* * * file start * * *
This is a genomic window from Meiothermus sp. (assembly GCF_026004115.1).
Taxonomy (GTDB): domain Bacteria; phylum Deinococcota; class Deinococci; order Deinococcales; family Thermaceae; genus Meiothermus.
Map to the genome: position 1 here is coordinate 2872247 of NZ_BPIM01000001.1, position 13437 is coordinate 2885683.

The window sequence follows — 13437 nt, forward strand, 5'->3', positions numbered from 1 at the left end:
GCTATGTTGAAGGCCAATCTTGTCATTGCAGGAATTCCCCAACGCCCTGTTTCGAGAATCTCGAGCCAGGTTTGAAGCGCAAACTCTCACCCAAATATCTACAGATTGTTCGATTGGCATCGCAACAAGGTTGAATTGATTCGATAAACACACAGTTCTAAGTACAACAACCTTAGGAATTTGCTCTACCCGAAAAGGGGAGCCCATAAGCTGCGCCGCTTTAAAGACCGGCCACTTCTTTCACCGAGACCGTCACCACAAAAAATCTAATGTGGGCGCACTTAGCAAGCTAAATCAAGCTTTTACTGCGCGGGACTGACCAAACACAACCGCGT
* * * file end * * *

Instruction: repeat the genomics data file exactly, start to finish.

This is a genomic window from Meiothermus sp. (assembly GCF_026004115.1).
Taxonomy (GTDB): domain Bacteria; phylum Deinococcota; class Deinococci; order Deinococcales; family Thermaceae; genus Meiothermus.
Map to the genome: position 1 here is coordinate 2872247 of NZ_BPIM01000001.1, position 13437 is coordinate 2885683.

The window sequence follows — 13437 nt, forward strand, 5'->3', positions numbered from 1 at the left end:
GCTATGTTGAAGGCCAATCTTGTCATTGCAGGAATTCCCCAACGCCCTGTTTCGAGAATCTCGAGCCAGGTTTGAAGCGCAAACTCTCACCCAAATATCTACAGATTGTTCGATTGGCATCGCAACAAGGTTGAATTGATTCGATAAACACACAGTTCTAAGTACAACAACCTTAGGAATTTGCTCTACCCGAAAAGGGGAGCCCATAAGCTGCGCCGCTTTAAAGACCGGCCACTTCTTTCACCGAGACCGTCACCACAAAAAATCTAATGTGGGCGCACTTAGCAAGCTAAATCAAGCTTTTACTGCGCGGGACTGACCAAACACAACCGCGT